Quebec has a long history of xenophobia, or fear of the outsider. First it was the English conquerors, then it was the Jews in their midst, the English language itself, the British Crown, the federal government, and now, finally, those others who are not like them, people who wear niqabs, carry kirpans or flaunt other non-Christian symbols.
Multiculturalism, Quebec leaders have made clear over the years, is a Canadian, not a Quebec, value.
The latest manifestation of Quebec's assertion of its French-Caucasian-Christian heritage was evident in the decision of the province's soccer association to ban the head coverings worn by Sikhs on the preposterous grounds they were unsafe.
Quebec Premier Pauline Marois then framed it as a sovereignty issue, saying Quebec sporting associations have a right to make their own decisions without interference from outsiders.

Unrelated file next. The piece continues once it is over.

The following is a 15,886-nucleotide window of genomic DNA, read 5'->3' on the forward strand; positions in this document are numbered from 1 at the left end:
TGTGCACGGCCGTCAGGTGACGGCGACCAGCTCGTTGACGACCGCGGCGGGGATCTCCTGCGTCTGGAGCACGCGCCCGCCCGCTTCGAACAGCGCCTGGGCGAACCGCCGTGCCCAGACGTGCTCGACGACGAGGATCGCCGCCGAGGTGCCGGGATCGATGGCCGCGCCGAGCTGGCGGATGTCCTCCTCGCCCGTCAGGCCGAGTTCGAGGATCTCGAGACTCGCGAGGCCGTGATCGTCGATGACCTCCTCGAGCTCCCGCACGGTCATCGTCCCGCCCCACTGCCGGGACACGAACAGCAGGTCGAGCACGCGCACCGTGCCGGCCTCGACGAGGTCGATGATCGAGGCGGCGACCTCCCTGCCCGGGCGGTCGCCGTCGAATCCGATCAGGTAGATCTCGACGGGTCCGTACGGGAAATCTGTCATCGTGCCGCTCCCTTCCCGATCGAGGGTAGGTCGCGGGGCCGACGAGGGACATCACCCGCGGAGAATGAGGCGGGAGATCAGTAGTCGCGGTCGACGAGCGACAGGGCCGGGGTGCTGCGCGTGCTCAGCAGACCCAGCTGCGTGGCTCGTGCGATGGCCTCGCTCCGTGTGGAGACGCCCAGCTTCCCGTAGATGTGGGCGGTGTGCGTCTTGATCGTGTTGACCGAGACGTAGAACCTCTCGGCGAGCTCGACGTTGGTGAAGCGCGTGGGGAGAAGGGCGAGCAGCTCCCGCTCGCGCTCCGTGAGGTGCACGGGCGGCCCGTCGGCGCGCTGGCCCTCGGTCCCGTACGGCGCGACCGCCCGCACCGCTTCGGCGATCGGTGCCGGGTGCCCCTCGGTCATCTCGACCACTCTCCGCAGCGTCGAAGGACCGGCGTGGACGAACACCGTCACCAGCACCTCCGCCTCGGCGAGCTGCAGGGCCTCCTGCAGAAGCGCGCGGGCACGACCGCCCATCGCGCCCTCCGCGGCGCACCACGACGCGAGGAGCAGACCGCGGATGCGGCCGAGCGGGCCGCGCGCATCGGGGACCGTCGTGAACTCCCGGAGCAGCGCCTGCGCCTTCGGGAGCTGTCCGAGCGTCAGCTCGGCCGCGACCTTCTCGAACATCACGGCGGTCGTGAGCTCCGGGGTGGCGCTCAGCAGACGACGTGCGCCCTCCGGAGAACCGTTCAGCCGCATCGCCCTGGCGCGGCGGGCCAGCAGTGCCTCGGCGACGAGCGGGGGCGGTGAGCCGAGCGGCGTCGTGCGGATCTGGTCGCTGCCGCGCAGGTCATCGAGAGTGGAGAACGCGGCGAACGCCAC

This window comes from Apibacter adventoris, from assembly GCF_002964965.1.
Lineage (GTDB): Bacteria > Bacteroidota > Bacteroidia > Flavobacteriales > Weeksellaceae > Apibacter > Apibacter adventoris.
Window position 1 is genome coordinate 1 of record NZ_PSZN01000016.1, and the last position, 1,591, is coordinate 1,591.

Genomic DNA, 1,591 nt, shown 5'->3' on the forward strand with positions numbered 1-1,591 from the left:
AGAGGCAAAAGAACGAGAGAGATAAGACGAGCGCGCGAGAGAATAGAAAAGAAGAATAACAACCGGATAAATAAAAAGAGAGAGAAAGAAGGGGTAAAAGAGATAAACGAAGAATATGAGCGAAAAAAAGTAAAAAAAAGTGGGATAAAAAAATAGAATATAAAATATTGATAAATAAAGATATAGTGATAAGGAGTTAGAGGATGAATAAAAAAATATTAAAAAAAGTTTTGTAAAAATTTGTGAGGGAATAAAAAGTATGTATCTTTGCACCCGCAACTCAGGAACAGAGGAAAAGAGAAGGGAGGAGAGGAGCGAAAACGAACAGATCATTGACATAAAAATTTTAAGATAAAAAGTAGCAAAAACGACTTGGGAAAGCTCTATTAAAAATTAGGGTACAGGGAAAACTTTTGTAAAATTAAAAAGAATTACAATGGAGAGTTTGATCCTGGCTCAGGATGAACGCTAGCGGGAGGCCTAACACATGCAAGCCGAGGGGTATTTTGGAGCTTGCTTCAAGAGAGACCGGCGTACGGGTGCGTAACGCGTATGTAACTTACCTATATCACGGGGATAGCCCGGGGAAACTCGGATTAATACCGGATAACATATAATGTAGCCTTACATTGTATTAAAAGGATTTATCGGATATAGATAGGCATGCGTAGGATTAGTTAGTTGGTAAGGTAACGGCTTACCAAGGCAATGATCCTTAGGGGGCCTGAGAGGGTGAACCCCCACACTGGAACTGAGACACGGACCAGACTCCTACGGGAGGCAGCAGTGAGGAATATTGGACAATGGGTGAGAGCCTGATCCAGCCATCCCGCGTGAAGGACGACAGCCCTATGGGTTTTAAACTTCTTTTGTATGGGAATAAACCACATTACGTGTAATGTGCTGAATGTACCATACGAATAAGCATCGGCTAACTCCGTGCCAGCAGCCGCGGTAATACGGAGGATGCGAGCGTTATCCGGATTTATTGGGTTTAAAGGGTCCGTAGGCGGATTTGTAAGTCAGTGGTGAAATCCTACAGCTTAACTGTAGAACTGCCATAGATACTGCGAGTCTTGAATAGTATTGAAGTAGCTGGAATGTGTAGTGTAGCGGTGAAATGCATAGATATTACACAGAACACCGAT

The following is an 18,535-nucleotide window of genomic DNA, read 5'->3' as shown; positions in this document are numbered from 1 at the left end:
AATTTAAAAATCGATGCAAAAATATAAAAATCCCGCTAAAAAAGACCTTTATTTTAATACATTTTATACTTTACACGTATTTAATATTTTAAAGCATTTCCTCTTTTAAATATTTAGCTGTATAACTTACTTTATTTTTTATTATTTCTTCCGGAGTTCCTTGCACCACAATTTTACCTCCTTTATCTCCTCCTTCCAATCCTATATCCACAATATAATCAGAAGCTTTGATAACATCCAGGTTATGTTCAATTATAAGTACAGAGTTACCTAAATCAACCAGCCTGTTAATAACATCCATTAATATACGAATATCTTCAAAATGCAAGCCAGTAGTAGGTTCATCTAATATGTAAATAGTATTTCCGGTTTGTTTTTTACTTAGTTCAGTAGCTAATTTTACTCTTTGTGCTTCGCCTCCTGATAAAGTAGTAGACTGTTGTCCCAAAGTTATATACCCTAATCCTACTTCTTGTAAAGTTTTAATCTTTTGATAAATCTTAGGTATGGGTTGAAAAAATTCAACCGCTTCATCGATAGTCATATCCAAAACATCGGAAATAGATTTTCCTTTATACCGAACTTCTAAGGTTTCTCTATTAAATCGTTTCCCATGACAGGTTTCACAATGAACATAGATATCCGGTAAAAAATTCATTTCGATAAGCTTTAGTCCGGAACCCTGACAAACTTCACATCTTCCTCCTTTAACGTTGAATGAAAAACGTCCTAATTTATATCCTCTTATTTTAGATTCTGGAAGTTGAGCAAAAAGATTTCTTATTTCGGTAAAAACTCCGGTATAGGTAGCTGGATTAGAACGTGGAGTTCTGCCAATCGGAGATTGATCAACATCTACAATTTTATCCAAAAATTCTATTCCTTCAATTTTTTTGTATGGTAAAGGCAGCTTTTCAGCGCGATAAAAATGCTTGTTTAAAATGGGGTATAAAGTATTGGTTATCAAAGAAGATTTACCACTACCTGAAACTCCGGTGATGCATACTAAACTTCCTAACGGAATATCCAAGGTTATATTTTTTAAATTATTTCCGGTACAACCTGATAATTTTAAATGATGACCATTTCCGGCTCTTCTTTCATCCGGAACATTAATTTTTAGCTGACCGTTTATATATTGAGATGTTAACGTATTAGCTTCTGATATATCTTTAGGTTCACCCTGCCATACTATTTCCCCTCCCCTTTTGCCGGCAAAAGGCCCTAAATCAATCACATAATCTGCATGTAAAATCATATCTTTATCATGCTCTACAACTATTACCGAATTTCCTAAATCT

Quebec children were going to pay the price for that intolerance because the national association had banned them from playing in national tournaments.
The Quebec Soccer Association has relented now that the world soccer body (FIFA) has said head covers are acceptable under minor conditions (they must look professional, match the uniform, etc.), but the sudden face-saving measure won't reverse the ugly trend toward fierce tribalism.